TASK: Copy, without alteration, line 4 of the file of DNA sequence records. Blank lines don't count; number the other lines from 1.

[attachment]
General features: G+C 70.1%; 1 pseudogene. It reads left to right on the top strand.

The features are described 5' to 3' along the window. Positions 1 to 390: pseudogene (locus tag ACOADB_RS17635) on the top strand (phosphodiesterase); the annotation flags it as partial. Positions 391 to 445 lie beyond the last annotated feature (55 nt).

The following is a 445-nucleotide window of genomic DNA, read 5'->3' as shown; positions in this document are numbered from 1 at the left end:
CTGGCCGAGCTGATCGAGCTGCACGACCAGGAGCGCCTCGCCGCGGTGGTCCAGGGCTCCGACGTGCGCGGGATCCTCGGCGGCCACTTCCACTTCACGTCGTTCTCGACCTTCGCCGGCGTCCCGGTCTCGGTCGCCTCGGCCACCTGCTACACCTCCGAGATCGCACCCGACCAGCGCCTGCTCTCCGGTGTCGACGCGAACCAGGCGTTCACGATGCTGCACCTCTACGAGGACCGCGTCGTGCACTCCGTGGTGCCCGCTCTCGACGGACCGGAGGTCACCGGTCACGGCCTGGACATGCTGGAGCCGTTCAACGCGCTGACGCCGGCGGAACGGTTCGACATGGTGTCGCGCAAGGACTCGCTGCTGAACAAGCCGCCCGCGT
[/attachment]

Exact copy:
CTGGCCGAGCTGATCGAGCTGCACGACCAGGAGCGCCTCGCCGCGGTGGTCCAGGGCTCCGACGTGCGCGGGATCCTCGGCGGCCACTTCCACTTCACGTCGTTCTCGACCTTCGCCGGCGTCCCGGTCTCGGTCGCCTCGGCCACCTGCTACACCTCCGAGATCGCACCCGACCAGCGCCTGCTCTCCGGTGTCGACGCGAACCAGGCGTTCACGATGCTGCACCTCTACGAGGACCGCGTCGTGCACTCCGTGGTGCCCGCTCTCGACGGACCGGAGGTCACCGGTCACGGCCTGGACATGCTGGAGCCGTTCAACGCGCTGACGCCGGCGGAACGGTTCGACATGGTGTCGCGCAAGGACTCGCTGCTGAACAAGCCGCCCGCGT